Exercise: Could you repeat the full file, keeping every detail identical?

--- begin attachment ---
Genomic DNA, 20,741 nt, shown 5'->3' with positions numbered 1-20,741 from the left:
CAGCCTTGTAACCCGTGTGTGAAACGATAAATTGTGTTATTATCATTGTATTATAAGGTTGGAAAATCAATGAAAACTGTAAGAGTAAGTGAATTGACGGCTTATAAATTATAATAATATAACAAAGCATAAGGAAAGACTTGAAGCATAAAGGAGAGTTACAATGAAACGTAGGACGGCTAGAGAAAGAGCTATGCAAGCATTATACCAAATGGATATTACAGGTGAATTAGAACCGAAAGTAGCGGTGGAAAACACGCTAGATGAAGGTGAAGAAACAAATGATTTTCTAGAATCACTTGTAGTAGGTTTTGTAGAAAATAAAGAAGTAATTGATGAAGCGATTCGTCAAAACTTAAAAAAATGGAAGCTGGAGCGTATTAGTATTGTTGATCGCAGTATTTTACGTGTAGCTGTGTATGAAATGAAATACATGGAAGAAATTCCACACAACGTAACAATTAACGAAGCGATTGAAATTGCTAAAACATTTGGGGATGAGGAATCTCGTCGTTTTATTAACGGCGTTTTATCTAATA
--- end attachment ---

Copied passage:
Genomic DNA, 20,741 nt, shown 5'->3' with positions numbered 1-20,741 from the left:
CAGCCTTGTAACCCGTGTGTGAAACGATAAATTGTGTTATTATCATTGTATTATAAGGTTGGAAAATCAATGAAAACTGTAAGAGTAAGTGAATTGACGGCTTATAAATTATAATAATATAACAAAGCATAAGGAAAGACTTGAAGCATAAAGGAGAGTTACAATGAAACGTAGGACGGCTAGAGAAAGAGCTATGCAAGCATTATACCAAATGGATATTACAGGTGAATTAGAACCGAAAGTAGCGGTGGAAAACACGCTAGATGAAGGTGAAGAAACAAATGATTTTCTAGAATCACTTGTAGTAGGTTTTGTAGAAAATAAAGAAGTAATTGATGAAGCGATTCGTCAAAACTTAAAAAAATGGAAGCTGGAGCGTATTAGTATTGTTGATCGCAGTATTTTACGTGTAGCTGTGTATGAAATGAAATACATGGAAGAAATTCCACACAACGTAACAATTAACGAAGCGATTGAAATTGCTAAAACATTTGGGGATGAGGAATCTCGTCGTTTTATTAACGGCGTTTTATCTAATA